unnamedI have a strong interest in gender and in emotional geographies. My interests have developed since the second year of my undergraduate degree where I proposed and carried out research in Malawi, Africa, focusing on women’s access to transport. At the moment my research is concentrating on the geographies of love and belonging and how this is performed through different situations. This work stems from previous work on the home and the emotional and sensual geographies which surround it.

Twitter | Blog

Subverting the aesthetics of decay

The aesthetics of decay have been well versed of late, not only within academic literature, but also mainstream media and online via blogs and other social media. We have seen an aquarium in an abandoned shopping mall in Bangkokentire disused airports in Cyprus and an whole abandoned island used in Hollywood blockbusters. Industrial, residential, infrastructural, rural; there have been a plethora of forms of dereliction that have been recorded. The huge swath of media (sometimes labelled ‘ruin porn’) has led to the fetishization of dereliction with some suggesting that such overt ruination imagery has had damaging effects on particular places that are oft the focus of such narratives, notably Detroit.

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Nature reclaiming her land

Click on the photos to view the larger image

Recently, I was lucky enough to spend some time in the Shropshire and Cheshire countryside, and came across what on first viewing looked like an abandoned, disused factory, perhaps once used for chemical production of some kind (I had trouble recalling my GCSE chemistry lessons). Upon closer inspection, the site did indeed have a ‘ruined’ factory. The redbrick façades were punctuated by shattered windows that allowed the old pipework, and inner-workings of the factory to be exposed. Nature had clearly began to reclaim this building, as shrubbery and invader species were rife on the walls, the roofs and throughout the old passageways between the buildings. The high industrial, temporary fencing that are synonymous with ‘danger, keep out, abandoned building’ sites was stationed around the decaying buildings, and had it not been for the family waiting impatiently in the car while I indulged in ruination geekery, I would have attempted to get beyond the fencing to explore further. Other typical ruination aesthetics were in view, with the exposed metal work rusting in the damp North West climate. Continue reading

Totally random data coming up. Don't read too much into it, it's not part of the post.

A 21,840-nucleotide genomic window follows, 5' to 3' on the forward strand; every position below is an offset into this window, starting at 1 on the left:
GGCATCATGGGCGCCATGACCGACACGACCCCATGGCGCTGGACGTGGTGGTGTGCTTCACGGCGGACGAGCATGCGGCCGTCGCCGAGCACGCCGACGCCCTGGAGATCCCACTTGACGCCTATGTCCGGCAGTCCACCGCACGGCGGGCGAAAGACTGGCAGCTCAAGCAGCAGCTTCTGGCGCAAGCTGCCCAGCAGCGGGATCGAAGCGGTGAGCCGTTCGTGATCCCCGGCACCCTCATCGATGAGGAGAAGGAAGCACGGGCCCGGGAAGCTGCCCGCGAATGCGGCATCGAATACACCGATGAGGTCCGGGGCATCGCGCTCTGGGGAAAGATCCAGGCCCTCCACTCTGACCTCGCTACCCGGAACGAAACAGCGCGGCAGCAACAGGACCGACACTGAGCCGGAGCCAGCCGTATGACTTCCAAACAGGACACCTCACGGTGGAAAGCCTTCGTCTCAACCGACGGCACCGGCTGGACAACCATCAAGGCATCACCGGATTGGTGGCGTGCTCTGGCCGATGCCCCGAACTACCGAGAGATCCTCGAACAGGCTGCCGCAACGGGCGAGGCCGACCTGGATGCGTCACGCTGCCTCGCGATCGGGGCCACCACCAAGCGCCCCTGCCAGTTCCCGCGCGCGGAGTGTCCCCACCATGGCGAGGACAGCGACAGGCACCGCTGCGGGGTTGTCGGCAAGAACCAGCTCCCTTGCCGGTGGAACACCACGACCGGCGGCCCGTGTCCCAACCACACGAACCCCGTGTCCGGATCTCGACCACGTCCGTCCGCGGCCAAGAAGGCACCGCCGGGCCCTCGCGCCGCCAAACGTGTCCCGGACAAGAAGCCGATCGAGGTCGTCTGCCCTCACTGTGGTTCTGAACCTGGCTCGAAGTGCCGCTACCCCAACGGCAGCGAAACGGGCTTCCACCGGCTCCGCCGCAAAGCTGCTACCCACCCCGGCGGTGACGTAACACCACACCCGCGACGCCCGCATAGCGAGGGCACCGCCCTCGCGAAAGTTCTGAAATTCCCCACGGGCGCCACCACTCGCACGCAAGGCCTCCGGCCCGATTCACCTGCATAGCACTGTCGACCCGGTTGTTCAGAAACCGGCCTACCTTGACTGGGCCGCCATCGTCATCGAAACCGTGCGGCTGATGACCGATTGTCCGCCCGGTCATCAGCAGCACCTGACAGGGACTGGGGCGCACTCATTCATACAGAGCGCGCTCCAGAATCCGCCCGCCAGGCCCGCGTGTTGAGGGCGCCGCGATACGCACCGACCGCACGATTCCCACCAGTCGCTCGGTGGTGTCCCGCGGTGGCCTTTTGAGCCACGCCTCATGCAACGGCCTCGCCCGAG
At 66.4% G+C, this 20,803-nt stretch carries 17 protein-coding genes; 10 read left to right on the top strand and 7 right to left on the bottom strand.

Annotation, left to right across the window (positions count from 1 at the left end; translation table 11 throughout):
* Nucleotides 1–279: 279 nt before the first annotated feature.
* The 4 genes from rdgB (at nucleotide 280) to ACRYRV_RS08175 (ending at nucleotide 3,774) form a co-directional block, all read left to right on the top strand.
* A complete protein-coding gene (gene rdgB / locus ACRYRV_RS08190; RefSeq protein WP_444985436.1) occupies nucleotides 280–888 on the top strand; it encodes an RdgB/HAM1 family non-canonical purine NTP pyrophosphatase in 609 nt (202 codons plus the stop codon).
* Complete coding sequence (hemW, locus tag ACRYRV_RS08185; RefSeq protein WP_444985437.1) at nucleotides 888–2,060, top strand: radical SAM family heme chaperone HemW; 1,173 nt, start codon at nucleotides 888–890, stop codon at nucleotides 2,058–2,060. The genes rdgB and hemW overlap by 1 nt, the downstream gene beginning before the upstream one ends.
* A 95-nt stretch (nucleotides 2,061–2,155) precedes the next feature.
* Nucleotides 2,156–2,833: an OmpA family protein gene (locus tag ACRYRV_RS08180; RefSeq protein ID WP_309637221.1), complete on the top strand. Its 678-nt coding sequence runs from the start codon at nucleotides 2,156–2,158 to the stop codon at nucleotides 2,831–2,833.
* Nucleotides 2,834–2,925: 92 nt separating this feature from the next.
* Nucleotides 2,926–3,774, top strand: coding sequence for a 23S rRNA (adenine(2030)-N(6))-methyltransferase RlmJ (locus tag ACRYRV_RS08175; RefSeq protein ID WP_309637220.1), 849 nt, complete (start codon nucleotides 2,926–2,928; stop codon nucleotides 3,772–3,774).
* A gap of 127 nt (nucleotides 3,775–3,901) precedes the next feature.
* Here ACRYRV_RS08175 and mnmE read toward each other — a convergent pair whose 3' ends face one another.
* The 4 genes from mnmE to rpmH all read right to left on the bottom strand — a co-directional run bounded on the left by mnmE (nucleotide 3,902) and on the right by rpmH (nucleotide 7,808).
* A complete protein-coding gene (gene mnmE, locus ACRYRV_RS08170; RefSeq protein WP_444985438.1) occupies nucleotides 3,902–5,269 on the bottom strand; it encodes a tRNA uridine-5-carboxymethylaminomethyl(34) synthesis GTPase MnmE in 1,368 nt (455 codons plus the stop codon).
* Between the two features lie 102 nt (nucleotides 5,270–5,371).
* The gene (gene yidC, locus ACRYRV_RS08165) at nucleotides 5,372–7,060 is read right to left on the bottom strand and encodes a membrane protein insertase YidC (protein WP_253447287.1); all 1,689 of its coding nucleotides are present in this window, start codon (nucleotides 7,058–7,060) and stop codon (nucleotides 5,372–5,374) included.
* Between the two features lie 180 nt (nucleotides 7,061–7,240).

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The Las Vegas Affect

Welcome to the Desert of the Hyperreal...

Welcome to the Desert of the Hyperreal…

There has been a great deal of scorn poured on Las Vegas from the academy. From its low creative city ranking, its over-reliance on too narrow an industry base and its crippling ecological effects, Sin City has been attacked by urban, economic and environment geographers respectively. Baudrillard (1994: 91) has been equally as disparaging stating that the ‘liquidation’ of the mediated advertising architecture, and the “reabsorption of everything into the surface (whatever signs circulate there)… plunges us into this stupefied, hyperreal euphoria that we would not exchange for anything else, and that is the empty and inescapable form of seduction”. The city that seems to represent nothing but a simulacrum of itself and is awash with rampant hawkish capitalism, is designed in toto to rid you of as much financial, social and personal capital as is possible. Continue reading